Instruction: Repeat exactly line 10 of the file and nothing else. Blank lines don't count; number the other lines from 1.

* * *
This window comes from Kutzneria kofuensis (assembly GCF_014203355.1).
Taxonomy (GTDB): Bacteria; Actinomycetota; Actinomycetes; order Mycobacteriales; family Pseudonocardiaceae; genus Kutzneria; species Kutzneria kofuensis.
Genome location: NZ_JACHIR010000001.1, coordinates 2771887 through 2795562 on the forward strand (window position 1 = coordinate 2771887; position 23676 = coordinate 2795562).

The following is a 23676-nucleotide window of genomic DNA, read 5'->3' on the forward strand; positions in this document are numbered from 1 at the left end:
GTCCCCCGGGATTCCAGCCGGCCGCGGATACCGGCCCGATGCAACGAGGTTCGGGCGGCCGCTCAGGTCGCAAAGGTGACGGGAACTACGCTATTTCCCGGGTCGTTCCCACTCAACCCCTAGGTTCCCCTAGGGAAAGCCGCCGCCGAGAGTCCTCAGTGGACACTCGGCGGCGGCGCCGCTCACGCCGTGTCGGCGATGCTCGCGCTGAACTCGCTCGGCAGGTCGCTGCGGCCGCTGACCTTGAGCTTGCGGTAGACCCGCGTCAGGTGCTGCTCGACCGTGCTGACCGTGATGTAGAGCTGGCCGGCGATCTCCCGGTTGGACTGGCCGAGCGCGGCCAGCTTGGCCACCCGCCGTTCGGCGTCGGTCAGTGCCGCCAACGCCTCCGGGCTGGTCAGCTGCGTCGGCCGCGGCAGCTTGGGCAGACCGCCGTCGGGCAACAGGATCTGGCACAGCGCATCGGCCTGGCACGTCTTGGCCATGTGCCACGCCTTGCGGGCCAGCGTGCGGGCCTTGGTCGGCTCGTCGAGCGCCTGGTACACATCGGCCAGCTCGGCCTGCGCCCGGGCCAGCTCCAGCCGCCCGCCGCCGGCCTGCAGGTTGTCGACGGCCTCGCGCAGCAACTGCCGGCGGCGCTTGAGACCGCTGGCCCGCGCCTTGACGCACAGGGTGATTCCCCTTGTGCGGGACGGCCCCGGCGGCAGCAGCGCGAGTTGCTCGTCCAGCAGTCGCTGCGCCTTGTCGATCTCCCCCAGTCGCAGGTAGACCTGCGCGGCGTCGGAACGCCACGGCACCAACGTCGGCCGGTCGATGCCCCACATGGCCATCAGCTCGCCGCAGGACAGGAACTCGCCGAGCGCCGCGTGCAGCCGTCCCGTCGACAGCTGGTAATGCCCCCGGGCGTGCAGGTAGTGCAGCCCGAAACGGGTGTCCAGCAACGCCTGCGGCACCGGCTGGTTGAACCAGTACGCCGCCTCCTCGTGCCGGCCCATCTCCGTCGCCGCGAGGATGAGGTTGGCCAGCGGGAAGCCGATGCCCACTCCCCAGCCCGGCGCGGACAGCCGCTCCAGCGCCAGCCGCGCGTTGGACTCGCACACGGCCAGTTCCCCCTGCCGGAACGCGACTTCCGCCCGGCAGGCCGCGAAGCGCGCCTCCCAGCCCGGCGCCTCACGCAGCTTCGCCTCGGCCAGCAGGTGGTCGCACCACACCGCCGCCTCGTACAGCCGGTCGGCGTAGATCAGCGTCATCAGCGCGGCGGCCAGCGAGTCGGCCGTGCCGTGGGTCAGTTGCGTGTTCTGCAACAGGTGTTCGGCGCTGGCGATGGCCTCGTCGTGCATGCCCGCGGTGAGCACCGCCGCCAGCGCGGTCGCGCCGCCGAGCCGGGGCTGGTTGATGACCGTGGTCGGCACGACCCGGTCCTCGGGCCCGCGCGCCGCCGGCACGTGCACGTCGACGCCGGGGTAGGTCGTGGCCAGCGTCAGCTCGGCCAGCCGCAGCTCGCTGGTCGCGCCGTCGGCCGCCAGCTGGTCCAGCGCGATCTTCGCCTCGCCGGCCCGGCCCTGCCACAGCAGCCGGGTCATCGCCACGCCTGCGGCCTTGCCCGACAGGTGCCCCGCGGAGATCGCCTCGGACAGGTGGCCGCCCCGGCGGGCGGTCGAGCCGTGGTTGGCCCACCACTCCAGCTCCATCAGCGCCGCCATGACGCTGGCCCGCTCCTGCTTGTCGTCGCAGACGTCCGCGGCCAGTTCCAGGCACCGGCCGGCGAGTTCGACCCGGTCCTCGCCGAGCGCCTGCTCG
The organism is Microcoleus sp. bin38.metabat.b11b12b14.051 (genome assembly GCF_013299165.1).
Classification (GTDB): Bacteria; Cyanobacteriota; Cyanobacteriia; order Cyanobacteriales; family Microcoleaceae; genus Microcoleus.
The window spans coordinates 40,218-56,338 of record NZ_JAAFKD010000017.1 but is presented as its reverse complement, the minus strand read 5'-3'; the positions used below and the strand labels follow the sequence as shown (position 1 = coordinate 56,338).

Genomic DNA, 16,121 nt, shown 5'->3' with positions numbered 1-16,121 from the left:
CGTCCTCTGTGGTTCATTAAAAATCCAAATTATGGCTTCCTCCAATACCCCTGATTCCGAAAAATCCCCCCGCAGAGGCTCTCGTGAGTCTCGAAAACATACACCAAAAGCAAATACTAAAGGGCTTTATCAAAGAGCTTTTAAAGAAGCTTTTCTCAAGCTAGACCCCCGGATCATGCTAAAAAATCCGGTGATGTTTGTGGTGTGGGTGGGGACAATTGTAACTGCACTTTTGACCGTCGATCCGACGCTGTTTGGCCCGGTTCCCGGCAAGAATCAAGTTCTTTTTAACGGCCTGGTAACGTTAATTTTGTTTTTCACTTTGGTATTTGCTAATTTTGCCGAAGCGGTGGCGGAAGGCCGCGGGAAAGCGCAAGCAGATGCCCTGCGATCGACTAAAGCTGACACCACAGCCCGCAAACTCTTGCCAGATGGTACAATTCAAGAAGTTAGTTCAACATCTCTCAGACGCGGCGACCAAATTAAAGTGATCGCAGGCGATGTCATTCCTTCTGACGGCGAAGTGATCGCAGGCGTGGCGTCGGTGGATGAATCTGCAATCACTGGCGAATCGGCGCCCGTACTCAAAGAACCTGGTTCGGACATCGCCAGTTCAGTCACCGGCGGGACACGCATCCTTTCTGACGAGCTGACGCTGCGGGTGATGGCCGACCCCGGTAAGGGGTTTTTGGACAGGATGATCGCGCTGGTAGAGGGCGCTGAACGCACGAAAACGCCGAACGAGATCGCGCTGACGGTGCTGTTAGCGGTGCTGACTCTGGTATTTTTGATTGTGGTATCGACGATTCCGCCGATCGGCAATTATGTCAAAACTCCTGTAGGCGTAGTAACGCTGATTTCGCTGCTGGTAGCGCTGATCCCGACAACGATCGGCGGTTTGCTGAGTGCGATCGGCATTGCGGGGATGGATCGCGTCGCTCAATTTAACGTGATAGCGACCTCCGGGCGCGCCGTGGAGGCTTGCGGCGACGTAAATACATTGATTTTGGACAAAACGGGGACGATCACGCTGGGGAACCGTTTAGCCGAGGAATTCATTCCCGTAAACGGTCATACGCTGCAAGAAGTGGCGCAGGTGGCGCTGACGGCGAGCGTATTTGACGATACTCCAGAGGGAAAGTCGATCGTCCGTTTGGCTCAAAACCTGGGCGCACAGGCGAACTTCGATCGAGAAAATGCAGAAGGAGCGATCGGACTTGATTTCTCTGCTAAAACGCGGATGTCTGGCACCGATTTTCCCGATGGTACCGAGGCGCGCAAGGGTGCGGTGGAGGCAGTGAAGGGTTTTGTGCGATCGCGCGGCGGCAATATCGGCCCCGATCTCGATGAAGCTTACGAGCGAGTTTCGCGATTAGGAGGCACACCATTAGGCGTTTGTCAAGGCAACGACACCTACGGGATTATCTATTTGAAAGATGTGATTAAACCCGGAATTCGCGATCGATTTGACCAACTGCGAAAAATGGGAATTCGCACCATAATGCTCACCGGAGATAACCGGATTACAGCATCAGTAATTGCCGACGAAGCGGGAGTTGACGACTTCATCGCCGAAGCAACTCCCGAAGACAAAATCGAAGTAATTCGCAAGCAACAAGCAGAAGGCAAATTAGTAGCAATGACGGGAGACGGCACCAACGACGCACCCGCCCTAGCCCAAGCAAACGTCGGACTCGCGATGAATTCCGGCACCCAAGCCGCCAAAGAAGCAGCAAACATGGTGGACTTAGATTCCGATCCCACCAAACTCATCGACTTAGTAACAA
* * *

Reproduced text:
CGTCCTCTGTGGTTCATTAAAAATCCAAATTATGGCTTCCTCCAATACCCCTGATTCCGAAAAATCCCCCCGCAGAGGCTCTCGTGAGTCTCGAAAACATACACCAAAAGCAAATACTAAAGGGCTTTATCAAAGAGCTTTTAAAGAAGCTTTTCTCAAGCTAGACCCCCGGATCATGCTAAAAAATCCGGTGATGTTTGTGGTGTGGGTGGGGACAATTGTAACTGCACTTTTGACCGTCGATCCGACGCTGTTTGGCCCGGTTCCCGGCAAGAATCAAGTTCTTTTTAACGGCCTGGTAACGTTAATTTTGTTTTTCACTTTGGTATTTGCTAATTTTGCCGAAGCGGTGGCGGAAGGCCGCGGGAAAGCGCAAGCAGATGCCCTGCGATCGACTAAAGCTGACACCACAGCCCGCAAACTCTTGCCAGATGGTACAATTCAAGAAGTTAGTTCAACATCTCTCAGACGCGGCGACCAAATTAAAGTGATCGCAGGCGATGTCATTCCTTCTGACGGCGAAGTGATCGCAGGCGTGGCGTCGGTGGATGAATCTGCAATCACTGGCGAATCGGCGCCCGTACTCAAAGAACCTGGTTCGGACATCGCCAGTTCAGTCACCGGCGGGACACGCATCCTTTCTGACGAGCTGACGCTGCGGGTGATGGCCGACCCCGGTAAGGGGTTTTTGGACAGGATGATCGCGCTGGTAGAGGGCGCTGAACGCACGAAAACGCCGAACGAGATCGCGCTGACGGTGCTGTTAGCGGTGCTGACTCTGGTATTTTTGATTGTGGTATCGACGATTCCGCCGATCGGCAATTATGTCAAAACTCCTGTAGGCGTAGTAACGCTGATTTCGCTGCTGGTAGCGCTGATCCCGACAACGATCGGCGGTTTGCTGAGTGCGATCGGCATTGCGGGGATGGATCGCGTCGCTCAATTTAACGTGATAGCGACCTCCGGGCGCGCCGTGGAGGCTTGCGGCGACGTAAATACATTGATTTTGGACAAAACGGGGACGATCACGCTGGGGAACCGTTTAGCCGAGGAATTCATTCCCGTAAACGGTCATACGCTGCAAGAAGTGGCGCAGGTGGCGCTGACGGCGAGCGTATTTGACGATACTCCAGAGGGAAAGTCGATCGTCCGTTTGGCTCAAAACCTGGGCGCACAGGCGAACTTCGATCGAGAAAATGCAGAAGGAGCGATCGGACTTGATTTCTCTGCTAAAACGCGGATGTCTGGCACCGATTTTCCCGATGGTACCGAGGCGCGCAAGGGTGCGGTGGAGGCAGTGAAGGGTTTTGTGCGATCGCGCGGCGGCAATATCGGCCCCGATCTCGATGAAGCTTACGAGCGAGTTTCGCGATTAGGAGGCACACCATTAGGCGTTTGTCAAGGCAACGACACCTACGGGATTATCTATTTGAAAGATGTGATTAAACCCGGAATTCGCGATCGATTTGACCAACTGCGAAAAATGGGAATTCGCACCATAATGCTCACCGGAGATAACCGGATTACAGCATCAGTAATTGCCGACGAAGCGGGAGTTGACGACTTCATCGCCGAAGCAACTCCCGAAGACAAAATCGAAGTAATTCGCAAGCAACAAGCAGAAGGCAAATTAGTAGCAATGACGGGAGACGGCACCAACGACGCACCCGCCCTAGCCCAAGCAAACGTCGGACTCGCGATGAATTCCGGCACCCAAGCCGCCAAAGAAGCAGCAAACATGGTGGACTTAGATTCCGATCCCACCAAACTCATCGACTTAGTAACAA